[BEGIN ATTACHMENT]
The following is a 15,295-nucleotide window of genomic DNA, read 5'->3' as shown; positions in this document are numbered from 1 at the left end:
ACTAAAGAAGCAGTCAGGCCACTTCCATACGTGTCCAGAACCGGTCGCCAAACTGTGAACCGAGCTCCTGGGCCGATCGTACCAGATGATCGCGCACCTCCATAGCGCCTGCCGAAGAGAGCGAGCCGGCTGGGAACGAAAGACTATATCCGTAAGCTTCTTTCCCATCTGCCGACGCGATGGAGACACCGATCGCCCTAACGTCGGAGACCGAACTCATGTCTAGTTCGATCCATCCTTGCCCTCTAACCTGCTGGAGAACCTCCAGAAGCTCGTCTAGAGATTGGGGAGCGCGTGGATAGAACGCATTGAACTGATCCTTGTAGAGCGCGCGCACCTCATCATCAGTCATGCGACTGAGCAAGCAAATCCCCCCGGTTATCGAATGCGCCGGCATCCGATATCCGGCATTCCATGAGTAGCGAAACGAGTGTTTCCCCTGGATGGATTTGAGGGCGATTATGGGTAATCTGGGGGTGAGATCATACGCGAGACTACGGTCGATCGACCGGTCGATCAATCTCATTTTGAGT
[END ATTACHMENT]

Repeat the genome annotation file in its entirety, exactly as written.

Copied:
The following is a 15,295-nucleotide window of genomic DNA, read 5'->3' as shown; positions in this document are numbered from 1 at the left end:
ACTAAAGAAGCAGTCAGGCCACTTCCATACGTGTCCAGAACCGGTCGCCAAACTGTGAACCGAGCTCCTGGGCCGATCGTACCAGATGATCGCGCACCTCCATAGCGCCTGCCGAAGAGAGCGAGCCGGCTGGGAACGAAAGACTATATCCGTAAGCTTCTTTCCCATCTGCCGACGCGATGGAGACACCGATCGCCCTAACGTCGGAGACCGAACTCATGTCTAGTTCGATCCATCCTTGCCCTCTAACCTGCTGGAGAACCTCCAGAAGCTCGTCTAGAGATTGGGGAGCGCGTGGATAGAACGCATTGAACTGATCCTTGTAGAGCGCGCGCACCTCATCATCAGTCATGCGACTGAGCAAGCAAATCCCCCCGGTTATCGAATGCGCCGGCATCCGATATCCGGCATTCCATGAGTAGCGAAACGAGTGTTTCCCCTGGATGGATTTGAGGGCGATTATGGGTAATCTGGGGGTGAGATCATACGCGAGACTACGGTCGATCGACCGGTCGATCAATCTCATTTTGAGT